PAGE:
Bridging the digital Iron Curtain

By Sanjay Brahmawar
While technology may have united us during the pandemic, it is simultaneously uncovering an incompatibility which threatens to bring our progress to a s...

The impact of Covid-19 has left the economy reeling. Figures for Q2 of this year show that OECD GDP had declined by a staggering 9.8%. Evidently, there is crucial work to be done if we are to re-emerge from the pandemic with vigour.

A priority for recovery will be to embed digital. The pandemic has impacted every person, organisation and government, but the blow has been softened by technology. It has maintained an essential level of normalcy for our personal and professional lives; it has ensured that the wheels of commerce keep turning. 

That said, any technological step-change must manoeuvre the disparate digital regulations of East and West. While technology may have united us during the pandemic, it is simultaneously uncovering an incompatibility which threatens to bring our progress to a stop.

A “Digital Iron Curtain” is closing on us. In a period when partnership and cooperation have become so essential, we are at risk of a new barrier to progress. Overcoming it won’t be easy, but I hope technology will once again steer us towards a solution that will conquer the divide. International businesses and economies rely on it.

The disparate East and West

The divergence between East and West grows. China’s Belt and Road Initiative, building a new Silk Road throughout Asia, the Middle East and Africa, is knitting together regions which will provide the future growth of the world’s economy. It is creating a separate ecosystem where the likes of Alibaba, Tencent, WeChat and TikTok are thriving and becoming the world’s largest tech companies.

Countries like Kazakhstan, Uzbekistan, Kenya, Sri Lanka, Vietnam and Indonesia are all borrowing Chinese money to fund infrastructure projects - built by Chinese companies - and to trade with Chinese businesses. This anchors them to Chinese technology and ways of working. In fact, many of the countries involved have pledged to cooperate with China in areas of communication via advanced technologies such as 5G networks.

Some of these are already embroiled in Western conflict. Huawei is the obvious one, with the West slowing down or stopping plans to deploy its 5G technology. This has had a huge impact on the telecommunications equipment used in both Europe and China. European telecoms companies still have some tricky decisions in front of them, as do their governments.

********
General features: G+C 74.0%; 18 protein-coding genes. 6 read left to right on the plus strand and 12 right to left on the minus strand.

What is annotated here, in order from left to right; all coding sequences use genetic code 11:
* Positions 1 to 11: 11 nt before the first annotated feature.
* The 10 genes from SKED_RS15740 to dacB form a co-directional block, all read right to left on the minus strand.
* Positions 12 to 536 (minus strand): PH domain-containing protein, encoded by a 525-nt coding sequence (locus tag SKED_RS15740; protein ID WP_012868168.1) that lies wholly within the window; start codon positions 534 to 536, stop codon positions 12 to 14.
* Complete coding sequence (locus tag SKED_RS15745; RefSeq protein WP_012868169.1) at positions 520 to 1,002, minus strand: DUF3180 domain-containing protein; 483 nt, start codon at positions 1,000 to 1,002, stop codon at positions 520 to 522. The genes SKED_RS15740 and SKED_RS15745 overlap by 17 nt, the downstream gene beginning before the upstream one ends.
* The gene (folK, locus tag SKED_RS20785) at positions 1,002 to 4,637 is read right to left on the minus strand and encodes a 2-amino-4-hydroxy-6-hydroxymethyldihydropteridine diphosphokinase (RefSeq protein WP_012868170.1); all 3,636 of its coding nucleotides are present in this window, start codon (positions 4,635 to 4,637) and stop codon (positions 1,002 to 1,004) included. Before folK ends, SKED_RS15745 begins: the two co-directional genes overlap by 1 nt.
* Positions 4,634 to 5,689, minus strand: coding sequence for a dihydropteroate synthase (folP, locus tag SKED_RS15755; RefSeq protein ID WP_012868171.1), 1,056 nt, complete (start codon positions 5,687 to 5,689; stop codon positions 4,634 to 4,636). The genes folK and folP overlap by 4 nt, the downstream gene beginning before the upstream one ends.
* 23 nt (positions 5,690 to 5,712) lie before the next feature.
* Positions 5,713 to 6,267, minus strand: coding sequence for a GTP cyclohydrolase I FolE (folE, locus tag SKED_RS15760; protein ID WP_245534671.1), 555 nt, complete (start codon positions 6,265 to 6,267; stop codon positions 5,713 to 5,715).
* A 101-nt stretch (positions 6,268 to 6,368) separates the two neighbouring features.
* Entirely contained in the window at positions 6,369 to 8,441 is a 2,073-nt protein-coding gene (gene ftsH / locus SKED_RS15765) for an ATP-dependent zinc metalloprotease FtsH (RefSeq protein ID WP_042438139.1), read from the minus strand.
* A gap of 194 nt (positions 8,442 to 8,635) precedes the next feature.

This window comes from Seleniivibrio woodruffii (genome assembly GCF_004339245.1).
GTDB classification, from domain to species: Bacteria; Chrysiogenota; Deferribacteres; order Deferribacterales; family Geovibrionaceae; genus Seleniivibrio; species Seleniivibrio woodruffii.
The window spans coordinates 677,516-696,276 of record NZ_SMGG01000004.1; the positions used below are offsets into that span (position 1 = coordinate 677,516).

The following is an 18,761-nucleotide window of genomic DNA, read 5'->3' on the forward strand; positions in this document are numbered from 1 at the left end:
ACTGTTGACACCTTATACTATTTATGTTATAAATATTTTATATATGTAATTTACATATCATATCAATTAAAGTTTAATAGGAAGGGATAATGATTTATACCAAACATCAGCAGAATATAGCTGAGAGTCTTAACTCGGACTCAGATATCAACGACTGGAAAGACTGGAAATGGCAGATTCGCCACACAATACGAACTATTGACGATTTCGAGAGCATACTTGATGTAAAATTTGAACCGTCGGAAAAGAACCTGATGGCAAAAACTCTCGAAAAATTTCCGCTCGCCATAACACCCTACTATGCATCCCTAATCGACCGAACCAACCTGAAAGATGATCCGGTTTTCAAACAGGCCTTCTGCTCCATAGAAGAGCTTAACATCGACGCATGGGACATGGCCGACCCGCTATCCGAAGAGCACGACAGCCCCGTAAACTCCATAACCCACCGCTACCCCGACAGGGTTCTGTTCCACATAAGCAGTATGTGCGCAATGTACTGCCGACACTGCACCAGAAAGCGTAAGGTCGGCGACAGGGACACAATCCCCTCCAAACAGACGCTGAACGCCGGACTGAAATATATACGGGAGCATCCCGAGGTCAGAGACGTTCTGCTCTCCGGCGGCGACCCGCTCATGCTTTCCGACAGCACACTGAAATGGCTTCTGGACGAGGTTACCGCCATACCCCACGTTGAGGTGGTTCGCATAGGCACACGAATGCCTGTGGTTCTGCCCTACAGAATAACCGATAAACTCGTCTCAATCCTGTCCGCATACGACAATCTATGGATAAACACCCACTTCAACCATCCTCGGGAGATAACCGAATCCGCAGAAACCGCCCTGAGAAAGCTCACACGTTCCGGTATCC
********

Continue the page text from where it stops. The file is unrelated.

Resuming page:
The threat to commerce

TikTok (and its parent company ByteDance) is another example. It has already scrapped plans to build a London HQ because of current reluctance towards the use of Chinese tech. TikTok has also been forced to consider a sale, in order to create a Western version of the app that is acceptable to US authorities.

A recent report by the Henry Jackson Society found that the UK relies on China for more than 50% of its supply of certain goods, including laptops, mobile phones, several drug compounds and goods with industrial applications, such as safety glass and steel-capped boots.

The banking industry is increasingly reliant on tech, and the sector could suffer from a further East-West divide. HSBC has historic ties to both China and the UK, although Asia constitutes the bulk of its earnings. Does that mean it will have to move away from UK customers because its technology will have to adapt to Chinese standards? It sounds inconceivable, but the questions will be asked.

Reconciling the digital giants

If a quick fix is desired, becoming listed on stock exchanges in both the East and West might do the trick. Alibaba did just that, listing in Hong Kong and New York as a way to secure a foothold and bridge the gap.

However, the problem with quick fixes is that they are never as robust and rarely address the underlying issue – in this case, conflicting digital standards. In the current circumstances, an effective solution must be one that enables East-West commerce. The alternative will see an already dwindling pool of trade partners diminish ever further as the iron curtain is drawn shut.

By definition, technology companies find solutions through innovation and ingenuity. We must apply that same outlook to overcome the digital iron curtain. Focused, strategic investments to create an independent integration layer compatible with both sides of the curtain will enable cooperation. The tech industry can help overcome regulatory challenges, navigate cloud environments and enable complex migrations. We must apply our expertise in a way that will benefit recovery, not impede it.

By Sanjay Brahmawar, CEO at Software AG

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